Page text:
According to U.S. Tornadoes, an average of 1,224 tornadoes touch down each year across the United States. With Texas being the hottest spot for twister activity, and the majority of our U.S. rig fleet drilling there, tornado safety is always on our radar.
HSE Field Coordinator, Alex Cavazos, has been preparing rig crews for severe weather for the last five years. A native of Texas, Alex understands the affects severe weather can have on a worksite.
“As with any safety-sensitive situation, the best way to handle severe weather is to be proactive and well-prepared,” explained Alex.
Keep reading for his team’s safety tips at the rig when the skies take a turn for the worse.
Here are five signs a tornado may be brewing:
- A dark, sometimes green sky
- Swirling winds or quick wind shifts
- Stark calm after a heavy rainfall
- Towering cumulonimbus clouds with a strong rotation that persists
- A roar or tumbling sound that does not fade (similar to the sound of a freight train)
Tornado season safety tips
1. Know your tornado emergency response plan. Tornadoes can form quickly, often with little or no warning. Be sure you know what is expected of you in emergencies, according to the company’s policies and procedures.
Trinidad Rig Managers will initiate our Severe Weather Contingency Plan during a tornado warning if any of the above signs are observed. This plan provides specific instructions for our crews, including where to muster and where to find shelter during the emergency.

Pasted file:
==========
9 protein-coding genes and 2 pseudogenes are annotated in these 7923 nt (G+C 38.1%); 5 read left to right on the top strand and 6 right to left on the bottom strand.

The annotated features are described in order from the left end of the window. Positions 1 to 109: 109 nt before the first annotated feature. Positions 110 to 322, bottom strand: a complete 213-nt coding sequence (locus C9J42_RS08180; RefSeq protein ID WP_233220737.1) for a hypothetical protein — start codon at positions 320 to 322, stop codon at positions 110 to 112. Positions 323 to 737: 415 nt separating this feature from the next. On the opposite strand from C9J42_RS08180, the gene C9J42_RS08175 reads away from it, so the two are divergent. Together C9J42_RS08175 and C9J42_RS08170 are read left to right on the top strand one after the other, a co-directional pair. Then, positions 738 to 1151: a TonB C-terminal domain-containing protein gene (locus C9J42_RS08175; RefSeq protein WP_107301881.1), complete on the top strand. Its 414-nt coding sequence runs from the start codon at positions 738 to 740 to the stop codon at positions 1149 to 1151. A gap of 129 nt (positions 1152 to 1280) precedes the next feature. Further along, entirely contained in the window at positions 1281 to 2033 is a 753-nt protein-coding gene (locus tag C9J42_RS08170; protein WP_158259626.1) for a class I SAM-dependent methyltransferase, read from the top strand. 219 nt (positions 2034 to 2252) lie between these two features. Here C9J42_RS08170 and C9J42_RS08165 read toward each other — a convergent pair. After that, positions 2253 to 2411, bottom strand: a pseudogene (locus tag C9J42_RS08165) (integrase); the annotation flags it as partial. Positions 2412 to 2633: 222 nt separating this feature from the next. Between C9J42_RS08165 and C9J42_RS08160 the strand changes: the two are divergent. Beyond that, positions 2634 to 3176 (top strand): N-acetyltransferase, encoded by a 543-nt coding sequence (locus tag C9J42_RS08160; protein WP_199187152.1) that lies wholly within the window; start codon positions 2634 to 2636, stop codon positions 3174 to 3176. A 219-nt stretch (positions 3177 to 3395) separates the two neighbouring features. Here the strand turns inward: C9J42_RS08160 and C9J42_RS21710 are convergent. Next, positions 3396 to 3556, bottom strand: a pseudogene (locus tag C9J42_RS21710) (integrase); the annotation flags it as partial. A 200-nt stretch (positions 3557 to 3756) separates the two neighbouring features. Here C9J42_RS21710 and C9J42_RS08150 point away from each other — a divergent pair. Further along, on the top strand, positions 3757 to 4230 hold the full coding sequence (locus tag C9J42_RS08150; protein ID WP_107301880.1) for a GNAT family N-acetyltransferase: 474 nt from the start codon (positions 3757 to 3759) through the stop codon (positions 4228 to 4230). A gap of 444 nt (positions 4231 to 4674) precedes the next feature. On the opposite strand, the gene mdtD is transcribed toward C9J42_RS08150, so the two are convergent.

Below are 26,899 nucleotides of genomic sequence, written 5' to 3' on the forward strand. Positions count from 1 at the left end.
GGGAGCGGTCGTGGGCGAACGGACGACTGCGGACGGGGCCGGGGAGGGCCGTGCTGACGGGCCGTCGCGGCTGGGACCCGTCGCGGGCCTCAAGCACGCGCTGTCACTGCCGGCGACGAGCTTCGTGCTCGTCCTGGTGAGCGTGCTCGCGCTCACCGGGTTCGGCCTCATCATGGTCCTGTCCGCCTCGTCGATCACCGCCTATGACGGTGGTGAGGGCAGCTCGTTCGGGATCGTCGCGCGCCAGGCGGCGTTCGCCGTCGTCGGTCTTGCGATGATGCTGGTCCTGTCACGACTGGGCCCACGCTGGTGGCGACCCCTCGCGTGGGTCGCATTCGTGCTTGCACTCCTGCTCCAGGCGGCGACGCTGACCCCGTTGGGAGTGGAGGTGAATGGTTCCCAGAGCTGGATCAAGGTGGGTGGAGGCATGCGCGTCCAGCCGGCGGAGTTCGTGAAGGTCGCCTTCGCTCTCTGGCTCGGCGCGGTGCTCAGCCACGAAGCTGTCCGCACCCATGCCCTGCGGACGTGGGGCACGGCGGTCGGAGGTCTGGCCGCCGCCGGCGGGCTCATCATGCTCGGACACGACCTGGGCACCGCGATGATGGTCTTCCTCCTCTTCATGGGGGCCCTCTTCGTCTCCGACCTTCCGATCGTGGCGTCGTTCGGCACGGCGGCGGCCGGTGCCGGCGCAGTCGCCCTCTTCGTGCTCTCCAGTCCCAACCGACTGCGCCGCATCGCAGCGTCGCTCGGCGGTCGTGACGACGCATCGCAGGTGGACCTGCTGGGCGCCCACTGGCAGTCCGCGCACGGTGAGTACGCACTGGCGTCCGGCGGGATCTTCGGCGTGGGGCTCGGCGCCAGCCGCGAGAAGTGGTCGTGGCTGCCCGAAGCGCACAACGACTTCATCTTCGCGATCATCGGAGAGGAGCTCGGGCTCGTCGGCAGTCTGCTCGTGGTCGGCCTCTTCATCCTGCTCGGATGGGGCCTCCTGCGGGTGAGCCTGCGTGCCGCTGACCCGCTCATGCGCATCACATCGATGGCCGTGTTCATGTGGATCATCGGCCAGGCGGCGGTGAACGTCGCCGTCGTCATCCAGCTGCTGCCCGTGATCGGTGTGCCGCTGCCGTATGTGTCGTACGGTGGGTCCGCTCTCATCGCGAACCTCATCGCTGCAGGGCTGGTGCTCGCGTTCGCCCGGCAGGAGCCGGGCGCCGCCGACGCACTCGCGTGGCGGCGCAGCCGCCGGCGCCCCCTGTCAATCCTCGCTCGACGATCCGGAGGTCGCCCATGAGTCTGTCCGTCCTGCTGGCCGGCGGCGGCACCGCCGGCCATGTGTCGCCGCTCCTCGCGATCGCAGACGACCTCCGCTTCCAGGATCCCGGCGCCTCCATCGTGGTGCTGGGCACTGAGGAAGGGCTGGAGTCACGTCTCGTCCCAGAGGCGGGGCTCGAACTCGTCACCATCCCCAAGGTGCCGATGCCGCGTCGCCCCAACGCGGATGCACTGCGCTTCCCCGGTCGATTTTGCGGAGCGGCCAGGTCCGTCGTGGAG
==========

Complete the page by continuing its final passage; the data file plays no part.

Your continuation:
3. Remain calm. Arguably easier said than done, but a necessity in safety-sensitive situations. Rig Managers will stay up-to-date on tornado alerts as part of their daily routine. Should emergency action be required, they will be the ones to make the call.
4. Rig Managers: keep senior management in the loop. If time permits and it is safe to do so, ensure line management is aware of the situation at the rig. Doing so will ensure help is ready.
5. Wear personal protective equipment (PPE). If a tornado warning is in effect and the Rig Manager has initiated the emergency response plan, keep your PPE on and stay low to the ground to protect yourself from flying debris.
6. Take shelter in a secure, enclosed building at the rig, like the VFD house. Stay low to the floor, away from windows, and cover your head and neck with your hands for protection. Stay inside until the Rig Manager has determined it is safe to exit the shelter.
7. Avoid taking shelter in temporary buildings such as trailers on site, if possible. Okay, one might argue all buildings on site are temporary, but we’re talking about avoiding camps or portable skid-mounted buildings on site that Rig Managers or consultants stay in.
8. Find low ground, away from trees, vehicles or other tools or equipment if there isn’t enough time to get to a secure building for shelter. Wait with your face down and your hands around your head and neck for protection.
You can never be too prepared
Whether you’re working in extreme heat in Saudi Arabia, harsh winter winds in northern British Columbia, or tornado season in Texas, you can never be too prepared for what Mother Nature may come up with next.
Read up on more of our weather-related safety blogs here:
Note: This blog does not reflect all Trinidad’s safety policies and procedures in relation to severe weather. If you’re an employee, please see our Severe Weather Contingency Plan for Field Locations.